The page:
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Turtle Islands to be developed as eco-tourism site

By Donnabelle L. Gatdula (The Philippine Star) | Updated June 4, 2014 - 12:00am

MANILA, Philippines - The Mindanao Development Authority (MDA) is eyeing to develop Turtle Islands, one of the world’s major nesting sites of marine turtles, located in the country’s southernmost frontier of Tawi-Tawi, as an eco-tourism hub.

In a statement, MDA chairman Luwalhati Antonino said they will be launching eco-tourism projects in the islands, aimed to protect endangered marine species and help sustain community-based tourism enterprises.

Situated at the tip of Tawi-Tawi province, the islands group is starting to attract local and international tourists as a wildlife sanctuary and the only major natural nesting ground of green sea turtles (Chelonia mydas) in the whole ASEAN region.

Turtle watching lounges, elevated wooden boardwalks, and several wooden cottages are among the ecotourism facilities that are planned on the islands of Taganak, Bakkungan and Baguan, three of the six major islands that comprise Turtle Islands.

The wooden boardwalks and turtle watching lounges will protect the green sea turtles from tourists who visit the islands to watch the amphibians lay their eggs at night.

The facilities will also allow watchers to observe this rare experience without bothering the nesting creatures.

“Through these initiatives, the residents of Turtle Islands can earn sustainable livelihood by promoting this famous attraction, while ensuring the protection of the endangered species and their nesting sites,” Antonino said.

There are only 10 remaining nesting sites of marine turtles across the globe. The critical decline of the world’s population of marine turtles prompted the International Union for Conservation of Nature and Natural Resources to declare all marine turtle species as endangered.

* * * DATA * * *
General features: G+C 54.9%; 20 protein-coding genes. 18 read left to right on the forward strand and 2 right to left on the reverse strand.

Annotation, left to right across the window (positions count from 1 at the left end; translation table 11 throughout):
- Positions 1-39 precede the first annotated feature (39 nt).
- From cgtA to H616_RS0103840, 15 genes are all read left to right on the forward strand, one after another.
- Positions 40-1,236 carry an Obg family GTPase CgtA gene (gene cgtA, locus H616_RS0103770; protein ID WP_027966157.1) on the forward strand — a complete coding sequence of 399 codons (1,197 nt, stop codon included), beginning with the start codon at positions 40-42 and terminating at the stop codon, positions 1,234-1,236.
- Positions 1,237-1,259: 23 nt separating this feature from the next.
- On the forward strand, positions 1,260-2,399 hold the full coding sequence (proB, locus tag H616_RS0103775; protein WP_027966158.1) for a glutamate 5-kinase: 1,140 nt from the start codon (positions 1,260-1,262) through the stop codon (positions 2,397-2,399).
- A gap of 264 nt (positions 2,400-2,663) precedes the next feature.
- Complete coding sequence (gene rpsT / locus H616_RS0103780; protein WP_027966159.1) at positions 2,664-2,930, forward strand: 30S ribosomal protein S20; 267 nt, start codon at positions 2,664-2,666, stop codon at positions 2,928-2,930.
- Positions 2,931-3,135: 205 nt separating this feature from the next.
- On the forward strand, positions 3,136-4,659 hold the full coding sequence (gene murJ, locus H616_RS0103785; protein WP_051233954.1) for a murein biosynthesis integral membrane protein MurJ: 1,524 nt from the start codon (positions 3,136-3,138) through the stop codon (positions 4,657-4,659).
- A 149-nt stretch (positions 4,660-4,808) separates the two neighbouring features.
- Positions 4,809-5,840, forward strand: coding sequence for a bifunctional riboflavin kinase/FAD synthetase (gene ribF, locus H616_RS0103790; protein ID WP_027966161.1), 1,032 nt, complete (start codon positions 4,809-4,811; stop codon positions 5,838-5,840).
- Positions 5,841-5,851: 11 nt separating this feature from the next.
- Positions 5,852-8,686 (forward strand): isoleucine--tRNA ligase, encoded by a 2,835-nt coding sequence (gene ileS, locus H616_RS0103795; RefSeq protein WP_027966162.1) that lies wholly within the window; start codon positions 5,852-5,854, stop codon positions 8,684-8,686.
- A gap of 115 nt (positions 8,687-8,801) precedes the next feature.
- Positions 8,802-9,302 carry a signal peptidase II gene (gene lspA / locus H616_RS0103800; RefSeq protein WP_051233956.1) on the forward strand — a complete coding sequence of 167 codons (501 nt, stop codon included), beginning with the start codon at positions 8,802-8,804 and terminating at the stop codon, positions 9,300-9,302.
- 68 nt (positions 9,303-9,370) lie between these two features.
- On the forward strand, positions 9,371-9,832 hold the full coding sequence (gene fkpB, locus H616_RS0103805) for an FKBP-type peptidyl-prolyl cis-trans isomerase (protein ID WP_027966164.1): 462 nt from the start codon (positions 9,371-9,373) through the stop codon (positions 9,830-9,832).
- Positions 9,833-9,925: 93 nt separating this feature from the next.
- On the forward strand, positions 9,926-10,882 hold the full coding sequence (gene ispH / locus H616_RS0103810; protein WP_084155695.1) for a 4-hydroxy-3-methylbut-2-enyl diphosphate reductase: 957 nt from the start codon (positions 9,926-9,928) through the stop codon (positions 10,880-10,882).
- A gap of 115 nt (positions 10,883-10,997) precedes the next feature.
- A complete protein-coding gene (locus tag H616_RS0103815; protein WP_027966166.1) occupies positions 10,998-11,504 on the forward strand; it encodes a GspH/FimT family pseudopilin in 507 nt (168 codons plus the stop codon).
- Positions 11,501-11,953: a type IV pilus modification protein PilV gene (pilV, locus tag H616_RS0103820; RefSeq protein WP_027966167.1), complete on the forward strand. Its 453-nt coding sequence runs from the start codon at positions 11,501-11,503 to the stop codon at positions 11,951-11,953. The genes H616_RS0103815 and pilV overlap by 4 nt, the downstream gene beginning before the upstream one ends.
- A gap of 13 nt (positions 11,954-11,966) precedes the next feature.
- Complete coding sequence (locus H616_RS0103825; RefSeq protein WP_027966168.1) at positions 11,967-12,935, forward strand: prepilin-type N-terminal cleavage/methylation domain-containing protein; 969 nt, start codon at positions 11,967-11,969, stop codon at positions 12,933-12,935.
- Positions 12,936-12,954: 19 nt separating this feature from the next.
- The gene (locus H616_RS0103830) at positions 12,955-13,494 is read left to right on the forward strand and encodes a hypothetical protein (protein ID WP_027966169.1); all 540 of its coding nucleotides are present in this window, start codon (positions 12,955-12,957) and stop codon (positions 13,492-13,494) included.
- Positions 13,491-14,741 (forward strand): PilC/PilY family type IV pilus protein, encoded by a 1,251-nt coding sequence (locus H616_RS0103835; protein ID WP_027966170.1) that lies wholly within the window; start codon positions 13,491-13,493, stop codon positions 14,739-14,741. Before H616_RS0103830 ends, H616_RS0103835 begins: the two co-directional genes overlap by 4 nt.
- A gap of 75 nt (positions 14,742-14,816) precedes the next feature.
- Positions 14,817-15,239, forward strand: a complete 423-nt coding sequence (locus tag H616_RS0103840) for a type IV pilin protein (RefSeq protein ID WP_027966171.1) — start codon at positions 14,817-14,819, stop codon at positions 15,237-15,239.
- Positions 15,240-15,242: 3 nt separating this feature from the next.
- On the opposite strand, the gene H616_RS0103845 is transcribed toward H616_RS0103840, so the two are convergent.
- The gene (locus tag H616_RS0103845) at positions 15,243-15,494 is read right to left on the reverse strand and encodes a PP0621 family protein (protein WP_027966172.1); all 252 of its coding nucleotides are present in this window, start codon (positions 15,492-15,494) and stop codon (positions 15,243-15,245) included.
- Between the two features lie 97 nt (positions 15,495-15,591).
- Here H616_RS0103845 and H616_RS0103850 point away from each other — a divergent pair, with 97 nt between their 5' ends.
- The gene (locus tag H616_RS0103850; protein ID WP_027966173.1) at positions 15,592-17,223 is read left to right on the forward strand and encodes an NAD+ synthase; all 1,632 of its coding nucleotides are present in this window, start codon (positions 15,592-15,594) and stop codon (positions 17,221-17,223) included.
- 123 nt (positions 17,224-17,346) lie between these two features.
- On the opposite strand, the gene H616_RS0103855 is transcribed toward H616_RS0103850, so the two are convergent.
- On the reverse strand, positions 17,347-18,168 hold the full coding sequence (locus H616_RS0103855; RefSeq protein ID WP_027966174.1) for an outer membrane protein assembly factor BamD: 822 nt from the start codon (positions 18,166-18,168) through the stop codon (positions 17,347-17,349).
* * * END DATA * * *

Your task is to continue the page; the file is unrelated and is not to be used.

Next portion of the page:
“A P30 million budget for the ecotourism projects was already secured for the area, with around P28 million to be sourced from the Tourism Infrastructure and Enterprise Zone Authority (TIEZA),” said Antonino.

The ecotourism projects on Turtle Islands are part of the Brunei Darussalam-Indonesia-Malaysia-Philippines East ASEAN Growth Area (BIMP-EAGA) environment programs endorsed through the environment and ecotourism pillars of the sub-regional economic grouping.

“This is one of our major initiatives within the Greater Sulu-Sulawesi Corridor, a development priority under the BIMP-EAGA, covering the Sulu-Sulawesi marine eco-region which aims to conserve and protect the area’s marine biodiversity,” Antonino said.

As the islands experience a steady increase of local and international tourist visits in recent years, the local government also advocates appropriate tourism facilities that will not only attract tourists but also encourage locals to take part in protecting the resources.

“Tourists visit us to witness marine turtles lay their eggs or watch the hatchlings struggle out of their nests and make their way to the sea. We need the appropriate facilities that will not only accommodate our tourists, but also ensure the safety and protection of the turtles and their nesting sites,” Tawi-Tawi Governor Sadikul Sahali said.

He added that they are looking into developing ecotourism packages for tourists once the necessary facilities are in place. Some of the viable activities include scuba diving, island hopping, swimming, and local community visits.

“Through these tourist arrivals, we want to secure a sustainable means of livelihood for our people, and also ensure that our natural resources are well-preserved and protected,” Sahali said.

He added that the eco-tourism projects lined up for the islands are consistent with the Ecotourism Framework Plan of the municipality, which ensures that none of the facilities and activities are destructive to the area’s ecology.

In 1996, an agreement was signed between the Philippines and Malaysia declaring the area as the Turtle Islands Heritage Protected Area or TIHA, making it as the first transboundary protected area in the world.

As a major nesting ground of marine turtles, the islands are visited annually by more than 2,000 nesters primarily of the green sea turtle species, with a number of hawksbill turtle (Eretmochelys imbricate) also nesting in the area. It is home to 34 avian species, 27 coral species, 128 fish species, 62 species of marine flora and other wild animals such as fruit and field bats and several reptiles.

The Department of Environment and Natural Resources established the Pawikan Conservation Project in 1979 as a response to conserve the country’s dwindling marine turtle population.

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